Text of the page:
New research from Mintel reveals of the 13 key consumer markets in America today, the only two categories for which consumers claim that they are spending more year on year are in-home food (with a 14% net difference of consumers claiming to be spending more in this area) and household care (2% difference of consumers claiming to be spending more). Despite this, Mintel’s research finds consumer spend has in fact increased across all evaluated markets, highlighting the fact American consumers remain focused on getting the best deals for their dollars.
Fiona O’Donnell, lifestyles and leisure analyst at Mintel, said: “Although the country officially exited recession nearly four years ago and consumer expenditures are up, Americans retain a cautious approach toward purchasing and avoid conspicuous consumption. While conservative spending may be a result of lingering concerns over the health of the economy and a fear of debt — which affects consumers’ shopping behaviors and perception of how they make spending decisions, it is also likely that consumers’ attitudes have shifted. That is, rather than having pride in purchases and all things ‘new,’ consumers now appear to take pride in their ability to cut costs, find deals, and pay lower prices than retail.”
For the first time, Mintel said it has conducted an extensive comparative audit of US attitudes and consumer markets to identify exactly which market sectors have been the winners and losers of a changed economy, and how consumers have adjusted their attitudes and behavior as a result. When it comes to where consumers think they are cutting back the most, the out of home alcoholic drinks sector appears to have taken the biggest hit with a net difference of 47% in favour of consumers claiming to be spending less on this area over the past year. Rounding out the top five areas where consumers believe they have reduced spending include: leisure and entertainment (-37%), vacations (-36%), dining out (-33%) and home and garden (-32%).
Meanwhile, in terms of actual consumer category spend across the same markets, spend has risen year on year to 2012. Sectors seeing the greatest increase in spending over this period include transportation (+7% year on year), dining out (+6%), in-home alcoholic drinks (+6%), out of home alcoholic drinks (+6%) and home and garden (+5%). Even the lowest increased categories of personal finance (+1.4%) and in-home food (+3%) have seen gains.
“In many categories, consumers have been conditioned by a nearly never-ending cycle of sales, coupon offers, members-only discounts, lower-priced product alternatives, etc., to avoid ever paying full price. Meanwhile, technological advancements of the past five years and mobile technology’s increasing penetration have made price comparisons and strategic shopping more accessible. For these reasons, marketers should not expect a swing back to pre-recession impulse buying habits and spending on credit,” O’Donnell said.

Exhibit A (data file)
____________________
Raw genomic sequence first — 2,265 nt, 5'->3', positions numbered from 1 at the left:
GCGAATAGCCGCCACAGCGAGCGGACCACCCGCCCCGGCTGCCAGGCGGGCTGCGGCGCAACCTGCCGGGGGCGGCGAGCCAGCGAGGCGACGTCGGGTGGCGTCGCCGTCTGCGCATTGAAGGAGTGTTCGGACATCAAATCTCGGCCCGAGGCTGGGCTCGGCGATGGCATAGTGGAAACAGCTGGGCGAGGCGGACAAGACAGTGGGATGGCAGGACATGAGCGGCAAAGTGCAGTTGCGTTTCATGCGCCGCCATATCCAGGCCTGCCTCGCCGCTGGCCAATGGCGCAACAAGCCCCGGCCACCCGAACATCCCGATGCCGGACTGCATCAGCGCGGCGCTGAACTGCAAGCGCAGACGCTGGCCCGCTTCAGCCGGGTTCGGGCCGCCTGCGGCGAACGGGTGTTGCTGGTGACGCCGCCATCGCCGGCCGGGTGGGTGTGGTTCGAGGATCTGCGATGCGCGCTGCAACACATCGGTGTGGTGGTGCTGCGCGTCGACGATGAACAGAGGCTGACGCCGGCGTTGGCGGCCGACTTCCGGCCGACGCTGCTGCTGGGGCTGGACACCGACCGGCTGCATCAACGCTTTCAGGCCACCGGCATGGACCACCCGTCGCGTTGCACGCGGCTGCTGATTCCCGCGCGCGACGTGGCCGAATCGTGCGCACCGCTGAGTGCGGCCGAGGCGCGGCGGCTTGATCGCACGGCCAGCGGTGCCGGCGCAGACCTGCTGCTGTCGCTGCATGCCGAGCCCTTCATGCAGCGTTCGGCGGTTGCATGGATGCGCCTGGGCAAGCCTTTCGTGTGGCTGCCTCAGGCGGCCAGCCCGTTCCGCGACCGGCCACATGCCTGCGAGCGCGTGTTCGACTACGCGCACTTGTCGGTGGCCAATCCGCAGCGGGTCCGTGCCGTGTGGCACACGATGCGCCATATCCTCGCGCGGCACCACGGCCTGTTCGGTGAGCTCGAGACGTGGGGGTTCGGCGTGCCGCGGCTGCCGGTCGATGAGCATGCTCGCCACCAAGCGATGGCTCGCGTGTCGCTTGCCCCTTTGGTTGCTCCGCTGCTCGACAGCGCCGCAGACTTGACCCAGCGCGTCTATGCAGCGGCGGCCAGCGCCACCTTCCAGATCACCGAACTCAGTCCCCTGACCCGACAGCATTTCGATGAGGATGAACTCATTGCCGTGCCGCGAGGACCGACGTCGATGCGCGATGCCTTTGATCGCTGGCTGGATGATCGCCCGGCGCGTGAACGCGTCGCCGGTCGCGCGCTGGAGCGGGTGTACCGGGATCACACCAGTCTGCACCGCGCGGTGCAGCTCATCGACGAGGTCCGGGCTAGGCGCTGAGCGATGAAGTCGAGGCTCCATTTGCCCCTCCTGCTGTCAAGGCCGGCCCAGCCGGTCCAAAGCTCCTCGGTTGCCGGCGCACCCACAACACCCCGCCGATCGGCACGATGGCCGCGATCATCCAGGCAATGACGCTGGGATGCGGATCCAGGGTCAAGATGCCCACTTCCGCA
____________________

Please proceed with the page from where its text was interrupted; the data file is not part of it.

With the lifestyles of many American consumers in flux over the past five years, Mintel’s annual American Lifestyles report highlights the legacy of the economic downturn, demonstrating how frugal ways have become set in the nation’s mindset. When asked about how spending habits have changed over the past five years, some two-thirds (66%) of all Americans admit they spend money more cautiously. Demonstrating how cost-cutting is top of today’s consumer’s minds, four in 10 (40%) Americans admit they are doing more free activities, while the same number (40%) look for more ways to save or invest money. Around four in 10 (38%) say they are now spending more time with the family, but the same number (38%) say they are going on fewer vacations.
What’s more, revealing the impact of the economic crisis, more than two thirds (68%) of consumers say that over the past five years they have been more likely to pay attention to product prices, more than half conduct price comparisons (59%), buy items only if there is a need (54%), use coupons more often (53%) and wait for discounts before buying higher-priced items (52%). But more than this, it appears that this frugal behavior has translated into some long term lifestyle changes as well. Some 36% of respondents say they cook or bake more often from scratch; 31% say they entertain more at home rather than go out; and 27% say they do more do-it-yourself (DIY) projects instead of hiring a professional.
“These actions were likely prompted by recessionary cutbacks. However, their lingering popularity shows that consumer behaviors and priorities appear to have changed, and the focus has turned more inward,” O’Donnell said.
Today, 34% of consumers use their extra money (after they’ve paid their bills and purchased the things they really need) to pay off debt. Just 22% say they put those extra funds into their savings account. “The most important factors impacting consumer spending/lifestyles are stagnant real wages, housing prices, rising educational and healthcare costs, and the lack of savings–retirement and otherwise,” notes Susan Menke, category manager, US financial services at Mintel. “Consumers are experiencing a number of conflicting financial goals which is impeding their ability to save more, even though they want to.”